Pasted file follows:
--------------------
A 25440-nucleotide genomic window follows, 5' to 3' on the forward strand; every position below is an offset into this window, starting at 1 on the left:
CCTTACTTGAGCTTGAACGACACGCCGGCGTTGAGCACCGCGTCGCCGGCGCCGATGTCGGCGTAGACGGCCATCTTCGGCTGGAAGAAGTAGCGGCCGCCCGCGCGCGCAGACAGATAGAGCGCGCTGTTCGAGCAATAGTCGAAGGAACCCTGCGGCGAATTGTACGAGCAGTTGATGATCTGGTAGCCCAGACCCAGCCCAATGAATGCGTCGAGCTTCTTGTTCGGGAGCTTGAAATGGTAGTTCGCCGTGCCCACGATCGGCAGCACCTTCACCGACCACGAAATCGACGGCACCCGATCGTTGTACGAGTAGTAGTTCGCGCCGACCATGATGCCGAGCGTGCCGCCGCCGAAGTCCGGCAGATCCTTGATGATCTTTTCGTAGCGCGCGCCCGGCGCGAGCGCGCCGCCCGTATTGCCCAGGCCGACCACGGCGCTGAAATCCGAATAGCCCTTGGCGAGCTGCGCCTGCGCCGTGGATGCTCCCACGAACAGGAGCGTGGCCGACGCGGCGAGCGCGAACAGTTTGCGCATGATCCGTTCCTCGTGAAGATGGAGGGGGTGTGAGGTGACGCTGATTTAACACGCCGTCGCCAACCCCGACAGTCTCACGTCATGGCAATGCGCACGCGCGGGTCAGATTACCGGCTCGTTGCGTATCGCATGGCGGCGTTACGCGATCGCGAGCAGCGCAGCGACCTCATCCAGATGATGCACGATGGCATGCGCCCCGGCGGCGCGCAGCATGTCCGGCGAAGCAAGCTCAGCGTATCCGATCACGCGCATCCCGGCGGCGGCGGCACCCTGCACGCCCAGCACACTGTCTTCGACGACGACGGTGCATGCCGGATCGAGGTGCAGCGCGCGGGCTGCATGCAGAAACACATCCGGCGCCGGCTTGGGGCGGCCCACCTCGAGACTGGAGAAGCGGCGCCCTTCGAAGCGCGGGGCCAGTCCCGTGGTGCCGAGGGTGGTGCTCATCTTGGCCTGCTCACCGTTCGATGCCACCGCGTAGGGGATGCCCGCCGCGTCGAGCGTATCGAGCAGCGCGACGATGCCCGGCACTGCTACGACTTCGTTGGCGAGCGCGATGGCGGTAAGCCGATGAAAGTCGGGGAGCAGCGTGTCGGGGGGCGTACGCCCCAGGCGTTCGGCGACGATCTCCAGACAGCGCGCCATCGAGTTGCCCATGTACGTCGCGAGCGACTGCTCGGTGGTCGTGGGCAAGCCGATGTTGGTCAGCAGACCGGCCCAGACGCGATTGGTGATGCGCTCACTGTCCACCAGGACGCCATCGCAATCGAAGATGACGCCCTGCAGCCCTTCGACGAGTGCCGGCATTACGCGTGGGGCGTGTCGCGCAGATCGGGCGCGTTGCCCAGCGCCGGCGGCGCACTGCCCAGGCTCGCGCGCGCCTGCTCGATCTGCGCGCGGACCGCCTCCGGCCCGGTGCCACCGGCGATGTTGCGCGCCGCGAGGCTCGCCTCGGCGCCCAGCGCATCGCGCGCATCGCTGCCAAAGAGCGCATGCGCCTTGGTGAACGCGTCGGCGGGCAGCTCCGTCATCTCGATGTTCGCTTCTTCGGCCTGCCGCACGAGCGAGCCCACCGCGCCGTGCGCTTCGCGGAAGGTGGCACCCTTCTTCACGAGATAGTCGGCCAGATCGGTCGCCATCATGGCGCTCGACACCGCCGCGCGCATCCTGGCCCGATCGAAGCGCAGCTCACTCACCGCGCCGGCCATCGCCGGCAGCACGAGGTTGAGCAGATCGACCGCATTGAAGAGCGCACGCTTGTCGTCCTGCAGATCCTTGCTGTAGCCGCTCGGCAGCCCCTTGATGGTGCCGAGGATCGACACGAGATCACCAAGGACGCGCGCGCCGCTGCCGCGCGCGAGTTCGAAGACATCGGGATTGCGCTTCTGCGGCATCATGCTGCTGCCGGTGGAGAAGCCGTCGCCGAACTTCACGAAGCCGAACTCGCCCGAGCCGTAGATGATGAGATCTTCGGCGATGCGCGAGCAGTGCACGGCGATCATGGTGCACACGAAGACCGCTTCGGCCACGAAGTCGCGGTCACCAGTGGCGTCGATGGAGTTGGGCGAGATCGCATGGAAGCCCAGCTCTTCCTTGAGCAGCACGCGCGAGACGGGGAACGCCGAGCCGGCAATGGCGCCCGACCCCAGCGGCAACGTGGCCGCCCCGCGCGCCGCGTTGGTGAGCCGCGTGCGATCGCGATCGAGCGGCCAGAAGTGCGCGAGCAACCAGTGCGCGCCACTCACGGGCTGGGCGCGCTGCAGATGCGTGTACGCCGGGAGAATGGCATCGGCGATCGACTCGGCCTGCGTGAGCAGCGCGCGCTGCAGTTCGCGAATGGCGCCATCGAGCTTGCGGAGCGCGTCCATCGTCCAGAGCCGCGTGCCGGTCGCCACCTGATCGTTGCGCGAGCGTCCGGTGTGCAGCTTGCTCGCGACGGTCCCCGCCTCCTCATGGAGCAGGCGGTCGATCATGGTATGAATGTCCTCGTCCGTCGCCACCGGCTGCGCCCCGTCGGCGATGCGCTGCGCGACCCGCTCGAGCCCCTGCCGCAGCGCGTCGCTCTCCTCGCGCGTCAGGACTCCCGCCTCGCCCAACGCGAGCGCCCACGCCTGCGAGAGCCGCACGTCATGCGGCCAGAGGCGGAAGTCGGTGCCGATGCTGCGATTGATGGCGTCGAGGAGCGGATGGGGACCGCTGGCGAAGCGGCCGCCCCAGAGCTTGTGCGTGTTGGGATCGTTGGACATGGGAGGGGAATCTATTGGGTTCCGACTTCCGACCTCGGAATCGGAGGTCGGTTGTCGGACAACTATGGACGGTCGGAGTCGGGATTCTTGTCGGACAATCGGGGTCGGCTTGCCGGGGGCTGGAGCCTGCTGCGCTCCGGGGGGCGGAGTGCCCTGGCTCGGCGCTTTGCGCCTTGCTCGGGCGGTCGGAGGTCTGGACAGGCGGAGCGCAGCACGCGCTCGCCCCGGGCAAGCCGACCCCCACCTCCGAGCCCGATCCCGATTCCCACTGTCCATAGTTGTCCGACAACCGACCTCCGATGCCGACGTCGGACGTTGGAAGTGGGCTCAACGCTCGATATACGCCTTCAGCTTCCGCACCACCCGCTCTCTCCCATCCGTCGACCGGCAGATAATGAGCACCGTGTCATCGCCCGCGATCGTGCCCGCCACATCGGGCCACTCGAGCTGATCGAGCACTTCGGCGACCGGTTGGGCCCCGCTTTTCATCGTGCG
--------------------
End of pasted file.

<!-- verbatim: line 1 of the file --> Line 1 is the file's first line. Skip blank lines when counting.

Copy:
A 25440-nucleotide genomic window follows, 5' to 3' on the forward strand; every position below is an offset into this window, starting at 1 on the left: